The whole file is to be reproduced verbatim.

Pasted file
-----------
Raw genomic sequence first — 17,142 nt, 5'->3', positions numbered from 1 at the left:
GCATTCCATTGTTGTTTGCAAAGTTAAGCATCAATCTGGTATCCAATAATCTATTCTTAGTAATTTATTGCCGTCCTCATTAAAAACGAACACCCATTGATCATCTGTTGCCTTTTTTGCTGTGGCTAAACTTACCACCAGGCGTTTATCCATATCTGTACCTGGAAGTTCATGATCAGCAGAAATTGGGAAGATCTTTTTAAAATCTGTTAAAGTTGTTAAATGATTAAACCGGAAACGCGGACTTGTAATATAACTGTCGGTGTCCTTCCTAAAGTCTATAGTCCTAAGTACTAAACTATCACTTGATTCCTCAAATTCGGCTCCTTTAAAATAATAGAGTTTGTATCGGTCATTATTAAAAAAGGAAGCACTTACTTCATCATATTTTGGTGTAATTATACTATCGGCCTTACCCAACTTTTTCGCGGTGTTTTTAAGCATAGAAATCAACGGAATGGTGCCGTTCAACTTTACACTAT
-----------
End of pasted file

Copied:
Raw genomic sequence first — 17,142 nt, 5'->3', positions numbered from 1 at the left:
GCATTCCATTGTTGTTTGCAAAGTTAAGCATCAATCTGGTATCCAATAATCTATTCTTAGTAATTTATTGCCGTCCTCATTAAAAACGAACACCCATTGATCATCTGTTGCCTTTTTTGCTGTGGCTAAACTTACCACCAGGCGTTTATCCATATCTGTACCTGGAAGTTCATGATCAGCAGAAATTGGGAAGATCTTTTTAAAATCTGTTAAAGTTGTTAAATGATTAAACCGGAAACGCGGACTTGTAATATAACTGTCGGTGTCCTTCCTAAAGTCTATAGTCCTAAGTACTAAACTATCACTTGATTCCTCAAATTCGGCTCCTTTAAAATAATAGAGTTTGTATCGGTCATTATTAAAAAAGGAAGCACTTACTTCATCATATTTTGGTGTAATTATACTATCGGCCTTACCCAACTTTTTCGCGGTGTTTTTAAGCATAGAAATCAACGGAATGGTGCCGTTCAACTTTACACTAT